While, as a whole, San Francisco hasn’t been dramatically impacted by short sales, there are a few neighborhoods where you are more likely to see them. South Beach, SOMA, and Mission Bay happen to be three of those neighborhoods.
At the height of the market (2006 – 2007), a one bedroom condominium in these neighborhoods would easily fetch in the $500,000 range, with prices climbing into the $600,000 and $700,000 range depending on size, amenities, location, and other features of the property. In fact, the median sales price of one bedroom condos in these south of market neighborhoods for the years 2005 – 2007 was $615,000 while the maximum sales price was $1,200,000 (residence 22B at the Four Seasons, selling for just shy of $1,500 per square foot – it has resold since then for $1,750,000).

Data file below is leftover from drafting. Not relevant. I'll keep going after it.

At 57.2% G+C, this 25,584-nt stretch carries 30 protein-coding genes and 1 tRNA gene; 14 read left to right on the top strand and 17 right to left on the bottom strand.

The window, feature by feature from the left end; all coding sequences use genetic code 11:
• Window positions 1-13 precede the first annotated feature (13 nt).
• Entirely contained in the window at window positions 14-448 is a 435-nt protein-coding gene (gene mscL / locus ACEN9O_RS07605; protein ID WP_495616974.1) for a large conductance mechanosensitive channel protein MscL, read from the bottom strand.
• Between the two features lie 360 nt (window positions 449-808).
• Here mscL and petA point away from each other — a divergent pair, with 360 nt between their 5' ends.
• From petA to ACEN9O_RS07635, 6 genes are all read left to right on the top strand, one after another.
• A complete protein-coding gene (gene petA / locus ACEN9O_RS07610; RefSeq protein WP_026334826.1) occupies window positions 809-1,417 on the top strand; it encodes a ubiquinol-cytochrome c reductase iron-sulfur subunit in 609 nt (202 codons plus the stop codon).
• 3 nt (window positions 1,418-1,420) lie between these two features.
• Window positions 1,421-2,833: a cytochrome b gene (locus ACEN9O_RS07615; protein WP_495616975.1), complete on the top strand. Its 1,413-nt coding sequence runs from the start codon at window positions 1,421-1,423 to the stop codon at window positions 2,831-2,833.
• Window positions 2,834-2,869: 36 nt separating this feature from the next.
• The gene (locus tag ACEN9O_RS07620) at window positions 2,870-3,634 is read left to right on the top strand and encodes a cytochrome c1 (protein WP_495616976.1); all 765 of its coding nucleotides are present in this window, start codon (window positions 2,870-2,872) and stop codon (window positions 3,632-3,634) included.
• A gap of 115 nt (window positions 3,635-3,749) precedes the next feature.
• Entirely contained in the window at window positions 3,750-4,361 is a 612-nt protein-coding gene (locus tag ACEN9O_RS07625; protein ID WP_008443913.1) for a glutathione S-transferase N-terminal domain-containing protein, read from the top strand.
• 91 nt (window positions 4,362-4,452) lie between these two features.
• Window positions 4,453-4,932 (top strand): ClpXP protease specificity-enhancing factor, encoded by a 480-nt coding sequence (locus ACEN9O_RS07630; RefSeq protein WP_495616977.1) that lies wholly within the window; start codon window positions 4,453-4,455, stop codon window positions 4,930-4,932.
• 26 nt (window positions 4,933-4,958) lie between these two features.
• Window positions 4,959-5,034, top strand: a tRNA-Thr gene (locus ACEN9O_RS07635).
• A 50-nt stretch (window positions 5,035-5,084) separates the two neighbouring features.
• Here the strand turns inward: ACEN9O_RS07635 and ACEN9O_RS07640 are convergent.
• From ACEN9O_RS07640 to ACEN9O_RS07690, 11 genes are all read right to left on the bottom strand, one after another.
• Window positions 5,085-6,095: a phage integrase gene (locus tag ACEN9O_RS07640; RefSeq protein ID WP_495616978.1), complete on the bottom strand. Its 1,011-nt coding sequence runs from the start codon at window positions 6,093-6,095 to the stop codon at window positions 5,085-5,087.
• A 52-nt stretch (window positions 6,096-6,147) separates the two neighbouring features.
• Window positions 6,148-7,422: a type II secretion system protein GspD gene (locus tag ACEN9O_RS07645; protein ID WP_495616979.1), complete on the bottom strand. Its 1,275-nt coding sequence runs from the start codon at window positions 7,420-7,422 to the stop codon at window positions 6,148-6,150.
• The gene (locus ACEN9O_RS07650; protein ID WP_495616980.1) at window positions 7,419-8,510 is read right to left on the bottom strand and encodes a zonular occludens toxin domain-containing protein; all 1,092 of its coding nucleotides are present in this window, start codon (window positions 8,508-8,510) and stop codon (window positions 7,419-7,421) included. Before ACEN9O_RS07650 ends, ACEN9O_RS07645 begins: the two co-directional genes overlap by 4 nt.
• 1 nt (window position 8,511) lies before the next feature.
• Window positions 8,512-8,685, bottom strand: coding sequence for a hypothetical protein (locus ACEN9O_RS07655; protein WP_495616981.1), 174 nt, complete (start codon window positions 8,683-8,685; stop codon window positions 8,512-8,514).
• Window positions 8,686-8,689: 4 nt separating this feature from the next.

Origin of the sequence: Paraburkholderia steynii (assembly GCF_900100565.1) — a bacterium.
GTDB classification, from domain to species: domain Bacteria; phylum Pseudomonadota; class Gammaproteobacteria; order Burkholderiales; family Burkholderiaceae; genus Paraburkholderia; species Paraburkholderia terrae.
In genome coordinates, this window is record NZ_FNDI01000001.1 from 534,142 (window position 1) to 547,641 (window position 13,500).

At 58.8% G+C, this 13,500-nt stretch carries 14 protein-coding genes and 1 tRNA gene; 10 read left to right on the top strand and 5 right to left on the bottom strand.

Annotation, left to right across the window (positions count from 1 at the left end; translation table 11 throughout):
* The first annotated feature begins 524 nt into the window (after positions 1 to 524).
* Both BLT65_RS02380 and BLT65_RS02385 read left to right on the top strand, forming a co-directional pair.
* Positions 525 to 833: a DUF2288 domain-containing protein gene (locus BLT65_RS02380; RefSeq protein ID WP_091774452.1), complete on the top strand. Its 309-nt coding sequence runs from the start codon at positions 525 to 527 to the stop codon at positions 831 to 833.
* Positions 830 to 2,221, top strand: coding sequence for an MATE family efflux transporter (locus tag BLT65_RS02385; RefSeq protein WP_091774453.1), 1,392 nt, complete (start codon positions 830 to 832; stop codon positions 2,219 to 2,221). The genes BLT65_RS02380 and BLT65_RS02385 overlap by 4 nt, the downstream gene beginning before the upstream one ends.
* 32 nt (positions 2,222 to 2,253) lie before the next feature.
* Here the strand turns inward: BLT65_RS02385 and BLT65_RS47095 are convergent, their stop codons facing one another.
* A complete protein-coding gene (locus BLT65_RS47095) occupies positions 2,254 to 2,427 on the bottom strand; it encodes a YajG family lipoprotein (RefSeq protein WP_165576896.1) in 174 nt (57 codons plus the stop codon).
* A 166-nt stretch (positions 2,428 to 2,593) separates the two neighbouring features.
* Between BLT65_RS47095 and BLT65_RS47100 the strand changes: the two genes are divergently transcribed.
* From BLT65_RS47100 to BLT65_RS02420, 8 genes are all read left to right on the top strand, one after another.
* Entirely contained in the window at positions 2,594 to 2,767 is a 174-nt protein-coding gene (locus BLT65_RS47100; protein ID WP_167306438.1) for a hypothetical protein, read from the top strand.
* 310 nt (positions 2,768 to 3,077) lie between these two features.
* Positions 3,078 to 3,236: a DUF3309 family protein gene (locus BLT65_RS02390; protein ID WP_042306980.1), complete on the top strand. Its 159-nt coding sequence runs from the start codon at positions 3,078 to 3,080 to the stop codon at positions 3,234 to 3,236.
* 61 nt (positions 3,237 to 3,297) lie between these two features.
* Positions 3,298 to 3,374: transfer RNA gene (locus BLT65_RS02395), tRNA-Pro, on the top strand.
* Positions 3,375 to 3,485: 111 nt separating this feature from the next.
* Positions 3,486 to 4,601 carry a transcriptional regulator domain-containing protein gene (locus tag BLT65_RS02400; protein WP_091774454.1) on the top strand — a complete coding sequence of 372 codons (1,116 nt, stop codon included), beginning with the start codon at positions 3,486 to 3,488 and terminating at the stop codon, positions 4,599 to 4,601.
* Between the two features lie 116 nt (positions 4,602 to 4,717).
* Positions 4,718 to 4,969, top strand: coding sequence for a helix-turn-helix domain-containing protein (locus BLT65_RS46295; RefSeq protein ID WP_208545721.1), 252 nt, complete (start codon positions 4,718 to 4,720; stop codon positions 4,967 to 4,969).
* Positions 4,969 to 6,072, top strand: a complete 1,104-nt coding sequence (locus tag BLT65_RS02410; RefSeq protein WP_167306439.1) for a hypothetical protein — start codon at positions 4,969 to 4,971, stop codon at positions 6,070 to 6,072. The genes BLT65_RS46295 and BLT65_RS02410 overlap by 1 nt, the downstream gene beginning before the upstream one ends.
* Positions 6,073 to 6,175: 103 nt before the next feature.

To say that there has been a “market correction” in the neighborhood is a bit of an understatement, though. In the past 6 months, there have been just shy of 100 sales of one bedroom homes in South Beach, SOMA, and Mission Bay. Of these sales, the median sales price is just over $500,000, showing a neighborhood decrease of about 20%.
While the range of sales price is pretty broad, there have been a significantÂ number of resales that have been for under $400,000. Given that the rental market is booming right now, if you are an investor these one bedroom homes can represent a phenomenal investment opportunity, particularly given that interest rates are at historic lows right now. Given the uncertainty in the stock market and other investments and the lack of new housing being built in San Francisco, I think one bedroom homes can make a really smart investment right now.
If you’d like a list of what’s available, or just to talk further about investment opportunities in San Francisco, don’t hesitate to leave a comment or get in touch. I’d be happy to walk you through the numbers at your convenience.